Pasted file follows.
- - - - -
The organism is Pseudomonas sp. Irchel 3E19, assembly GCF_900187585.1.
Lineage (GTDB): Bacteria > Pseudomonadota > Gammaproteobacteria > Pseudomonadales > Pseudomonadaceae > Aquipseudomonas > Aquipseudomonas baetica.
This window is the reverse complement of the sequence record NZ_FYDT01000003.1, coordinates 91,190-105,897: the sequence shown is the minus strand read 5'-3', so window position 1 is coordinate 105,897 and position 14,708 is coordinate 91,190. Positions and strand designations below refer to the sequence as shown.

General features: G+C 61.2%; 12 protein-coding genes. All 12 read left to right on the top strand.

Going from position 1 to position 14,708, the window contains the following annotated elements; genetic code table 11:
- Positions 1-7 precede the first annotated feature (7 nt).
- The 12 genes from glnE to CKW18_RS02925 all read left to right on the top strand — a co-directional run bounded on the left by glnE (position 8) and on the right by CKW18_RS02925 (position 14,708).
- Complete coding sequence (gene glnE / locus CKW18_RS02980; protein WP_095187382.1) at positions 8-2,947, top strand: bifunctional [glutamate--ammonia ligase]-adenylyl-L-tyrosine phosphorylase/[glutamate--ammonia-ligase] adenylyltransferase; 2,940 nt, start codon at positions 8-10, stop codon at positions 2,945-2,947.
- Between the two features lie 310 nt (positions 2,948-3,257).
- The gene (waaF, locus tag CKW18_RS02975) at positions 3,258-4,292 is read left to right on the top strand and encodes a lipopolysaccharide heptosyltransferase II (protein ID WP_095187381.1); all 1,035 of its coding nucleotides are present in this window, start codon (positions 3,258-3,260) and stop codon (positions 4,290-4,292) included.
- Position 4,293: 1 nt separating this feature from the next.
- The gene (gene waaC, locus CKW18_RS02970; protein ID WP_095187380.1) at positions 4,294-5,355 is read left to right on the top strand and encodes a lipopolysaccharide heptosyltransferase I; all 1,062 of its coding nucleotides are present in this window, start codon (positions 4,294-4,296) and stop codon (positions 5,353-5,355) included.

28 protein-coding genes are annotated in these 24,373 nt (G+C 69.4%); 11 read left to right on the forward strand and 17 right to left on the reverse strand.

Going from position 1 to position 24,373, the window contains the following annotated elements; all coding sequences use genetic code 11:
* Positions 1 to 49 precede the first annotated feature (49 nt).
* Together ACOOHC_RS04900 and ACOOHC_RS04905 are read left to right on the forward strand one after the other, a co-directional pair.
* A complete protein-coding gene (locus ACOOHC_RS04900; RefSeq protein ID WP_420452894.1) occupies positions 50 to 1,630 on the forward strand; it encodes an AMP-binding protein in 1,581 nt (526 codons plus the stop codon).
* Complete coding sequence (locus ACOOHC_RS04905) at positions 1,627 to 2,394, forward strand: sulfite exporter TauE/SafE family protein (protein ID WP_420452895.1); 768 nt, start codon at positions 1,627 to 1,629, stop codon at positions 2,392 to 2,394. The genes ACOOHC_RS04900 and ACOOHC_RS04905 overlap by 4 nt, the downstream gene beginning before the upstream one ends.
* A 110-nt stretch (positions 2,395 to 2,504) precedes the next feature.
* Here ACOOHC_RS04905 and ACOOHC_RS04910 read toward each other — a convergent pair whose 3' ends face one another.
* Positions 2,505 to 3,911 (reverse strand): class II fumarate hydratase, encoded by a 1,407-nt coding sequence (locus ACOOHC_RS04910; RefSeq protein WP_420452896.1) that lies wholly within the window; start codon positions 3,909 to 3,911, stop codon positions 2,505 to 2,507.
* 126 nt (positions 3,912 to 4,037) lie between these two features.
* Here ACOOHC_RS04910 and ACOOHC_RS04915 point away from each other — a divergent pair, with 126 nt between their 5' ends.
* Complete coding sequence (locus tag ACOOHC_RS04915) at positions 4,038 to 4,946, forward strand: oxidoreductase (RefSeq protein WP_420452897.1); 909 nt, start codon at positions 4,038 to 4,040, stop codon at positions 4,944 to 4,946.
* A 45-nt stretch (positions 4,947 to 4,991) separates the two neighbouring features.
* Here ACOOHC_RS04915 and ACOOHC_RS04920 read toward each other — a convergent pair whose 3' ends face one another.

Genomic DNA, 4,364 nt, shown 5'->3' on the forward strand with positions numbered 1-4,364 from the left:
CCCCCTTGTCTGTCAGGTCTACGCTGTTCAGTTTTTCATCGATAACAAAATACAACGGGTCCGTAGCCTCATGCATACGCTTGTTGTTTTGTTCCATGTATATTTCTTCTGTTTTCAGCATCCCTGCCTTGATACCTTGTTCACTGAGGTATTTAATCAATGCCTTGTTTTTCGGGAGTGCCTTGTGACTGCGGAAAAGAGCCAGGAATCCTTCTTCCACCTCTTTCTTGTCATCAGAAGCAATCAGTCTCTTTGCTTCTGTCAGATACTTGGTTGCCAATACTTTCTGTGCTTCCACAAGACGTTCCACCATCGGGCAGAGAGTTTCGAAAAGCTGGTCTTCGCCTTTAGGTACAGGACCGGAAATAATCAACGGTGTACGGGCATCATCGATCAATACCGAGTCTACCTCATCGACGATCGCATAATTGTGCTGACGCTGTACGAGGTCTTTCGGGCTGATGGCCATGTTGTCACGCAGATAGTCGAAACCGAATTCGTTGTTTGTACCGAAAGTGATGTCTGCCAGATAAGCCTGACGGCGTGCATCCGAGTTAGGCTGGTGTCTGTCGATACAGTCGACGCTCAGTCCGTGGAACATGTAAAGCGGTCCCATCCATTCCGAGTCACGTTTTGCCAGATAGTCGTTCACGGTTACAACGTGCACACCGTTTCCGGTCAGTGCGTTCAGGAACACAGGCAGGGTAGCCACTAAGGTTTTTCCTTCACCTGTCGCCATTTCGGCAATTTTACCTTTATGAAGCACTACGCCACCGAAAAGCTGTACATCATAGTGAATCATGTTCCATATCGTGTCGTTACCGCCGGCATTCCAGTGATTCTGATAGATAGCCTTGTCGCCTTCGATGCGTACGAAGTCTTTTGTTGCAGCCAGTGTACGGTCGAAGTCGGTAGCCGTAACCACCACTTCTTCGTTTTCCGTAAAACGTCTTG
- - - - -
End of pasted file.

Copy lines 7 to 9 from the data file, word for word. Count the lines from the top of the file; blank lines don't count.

- The 12 genes from glnE to CKW18_RS02925 all read left to right on the top strand — a co-directional run bounded on the left by glnE (position 8) and on the right by CKW18_RS02925 (position 14,708).
- Complete coding sequence (gene glnE / locus CKW18_RS02980; protein WP_095187382.1) at positions 8-2,947, top strand: bifunctional [glutamate--ammonia ligase]-adenylyl-L-tyrosine phosphorylase/[glutamate--ammonia-ligase] adenylyltransferase; 2,940 nt, start codon at positions 8-10, stop codon at positions 2,945-2,947.
- Between the two features lie 310 nt (positions 2,948-3,257).